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Updated March 25. The District 65 School Board decided on March 23 to issue reduction in force (RIF) notices to 29 non-tenured teachers as part of an effort to balance the budget for school year 2010-11. That averages out to about two teachers per school building.
Under state law, if a school district intends to terminate a non-tenured teacher, a RIF notice must be given to that teacher 45 days before the end of a school year. Many school districts throughout the State have been issuing RIF notices to teachers in light of the State’s potential cut of as much as $1.3 billion in education funding for 2010-11.
In recent School Board meetings, Mary Brown, chief financial officer, said the State may not come through with between $1.9 to $4.7 million in anticipated funds for District 65 in the 2010-11 school year. When added to a previously projected deficit of $800,000, these potential cuts in State funding would require the District to address a potential deficit of between $2.7 and $5.5 million for next year.
“This evening the Board of Education had to take action that we knew would not be easy,” said Board President Keith Terry. “Taking action at this time is necessary because of legal notice timelines for teachers identified during a reduction in force as required by the Illinois State Code and the teachers’ contract.”
Mr. Terry said the District was able to preserve jobs for more teachers than originally thought possible due to the good job the administration and Board have done in managing the District’s finances. He added, “The superintendent and his staff will continue working throughout the coming months to develop budget recommendations that give us flexibility to call back many of the teachers who are on the list tonight.”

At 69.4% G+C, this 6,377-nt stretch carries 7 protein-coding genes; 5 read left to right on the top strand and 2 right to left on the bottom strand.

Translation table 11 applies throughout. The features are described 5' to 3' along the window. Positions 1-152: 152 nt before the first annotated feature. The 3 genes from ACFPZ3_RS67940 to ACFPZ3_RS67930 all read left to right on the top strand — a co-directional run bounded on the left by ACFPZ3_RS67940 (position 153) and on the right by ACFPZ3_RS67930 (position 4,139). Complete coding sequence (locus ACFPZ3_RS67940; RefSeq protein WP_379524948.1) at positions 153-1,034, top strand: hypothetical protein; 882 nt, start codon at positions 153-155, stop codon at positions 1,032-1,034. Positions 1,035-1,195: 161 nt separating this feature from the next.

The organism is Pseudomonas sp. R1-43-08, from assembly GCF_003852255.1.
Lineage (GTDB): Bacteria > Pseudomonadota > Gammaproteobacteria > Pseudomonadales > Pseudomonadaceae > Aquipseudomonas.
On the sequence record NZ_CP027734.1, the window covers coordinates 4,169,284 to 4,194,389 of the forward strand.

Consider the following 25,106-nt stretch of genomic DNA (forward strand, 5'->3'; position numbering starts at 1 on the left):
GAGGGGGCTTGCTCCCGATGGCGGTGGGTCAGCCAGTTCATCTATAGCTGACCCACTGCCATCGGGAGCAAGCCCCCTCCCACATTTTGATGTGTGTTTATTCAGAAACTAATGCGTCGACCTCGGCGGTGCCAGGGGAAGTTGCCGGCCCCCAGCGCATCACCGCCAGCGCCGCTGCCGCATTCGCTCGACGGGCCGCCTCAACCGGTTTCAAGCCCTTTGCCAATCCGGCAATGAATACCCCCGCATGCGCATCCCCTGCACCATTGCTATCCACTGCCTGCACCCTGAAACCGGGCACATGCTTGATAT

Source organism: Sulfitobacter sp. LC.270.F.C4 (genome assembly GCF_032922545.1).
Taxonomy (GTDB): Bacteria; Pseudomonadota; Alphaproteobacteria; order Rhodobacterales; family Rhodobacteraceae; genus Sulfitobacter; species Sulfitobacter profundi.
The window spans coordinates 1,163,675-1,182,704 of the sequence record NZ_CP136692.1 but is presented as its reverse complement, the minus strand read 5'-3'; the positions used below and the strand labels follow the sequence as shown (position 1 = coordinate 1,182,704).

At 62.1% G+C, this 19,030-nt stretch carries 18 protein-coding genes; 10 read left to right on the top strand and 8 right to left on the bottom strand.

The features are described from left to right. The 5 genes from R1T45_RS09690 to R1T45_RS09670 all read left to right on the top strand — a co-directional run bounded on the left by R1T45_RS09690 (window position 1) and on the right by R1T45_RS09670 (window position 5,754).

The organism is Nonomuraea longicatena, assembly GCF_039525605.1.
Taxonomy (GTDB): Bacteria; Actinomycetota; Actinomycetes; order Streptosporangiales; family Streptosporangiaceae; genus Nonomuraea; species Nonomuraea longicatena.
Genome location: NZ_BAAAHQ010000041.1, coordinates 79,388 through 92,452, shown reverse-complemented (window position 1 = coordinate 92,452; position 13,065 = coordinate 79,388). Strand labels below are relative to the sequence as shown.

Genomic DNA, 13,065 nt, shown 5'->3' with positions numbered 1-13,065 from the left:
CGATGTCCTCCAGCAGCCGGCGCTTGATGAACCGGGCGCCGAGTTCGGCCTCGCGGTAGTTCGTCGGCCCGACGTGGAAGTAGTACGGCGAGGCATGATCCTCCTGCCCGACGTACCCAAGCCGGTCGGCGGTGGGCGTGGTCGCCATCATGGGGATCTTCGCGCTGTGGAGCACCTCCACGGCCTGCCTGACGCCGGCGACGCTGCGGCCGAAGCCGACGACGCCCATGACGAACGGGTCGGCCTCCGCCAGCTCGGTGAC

Superintendent Hardy Murphy said, “Tonight, we like other districts in the State are engaging in a reduction in teaching force. It is not something I say with anything but the greatest remorse. We are talking about people we care about. I want our community to know there is no solace to be found in this decision.
“I hope that they know that because teachers represent the largest part of our workforce – as it should be – we cannot get through this budget crisis without some impact to our teaching force which will impact all of us.”
He added that because of Board guidance and sound fiscal practices in the past, the teacher reductions issued by District 65 are much less in terms of percentages and absolute numbers than occurring in other school districts in the State.
Dr. Murphy said teachers will receive RIF notices this week and will be given an opportunity to meet with him, the assistant superintendent and human resource director. He said teachers will be advised that the District will continue to explore other areas of the budget that “if at all possible, we can restore some of their jobs.”
Jean Luft, president of the District Educators Council (the teachers union) said, “Everyone in this room has a heavy heart. Our thoughts and support go out to the teachers who will be receiving RIF notices. Up to 17,000 Illinois teachers may receive pink slips because of our state’s lack of funding for education. Our goal in District 65 and across the State is to get all of those teachers back into the classroom for next August.”
The administration is scheduled to present two budget scenarios to the Board’s Finance Committee in May, one to address a potential deficit of $2.7 million, and the second to address a potential deficit of $5.5 million.
“In the coming months, as we scrutinize and develop our budget, we will be trying to preserve the programs, services and supports that are critical to effective schools.” Dr. Murphy said. “And we know that we have to continue offering the kind of operational services necessary for the District to do this work in a well planned, fiscally sound manner.”
Mr. Terry said, “The teacher reductions in force approved this evening will not change class size guidelines for our District. They do not result in major programmatic changes either.”
Mr. Terry, Dr. Murphy and Ms. Luft all encouraged members of the community to contact State legislators to urge them to restore education funding. Ms. Luft said, “Our nation has bailed out banks, stockbrokers and car companies, but not schools and education. I urge every member of our community to contact your state legislators and lobby for fair funding for public education.”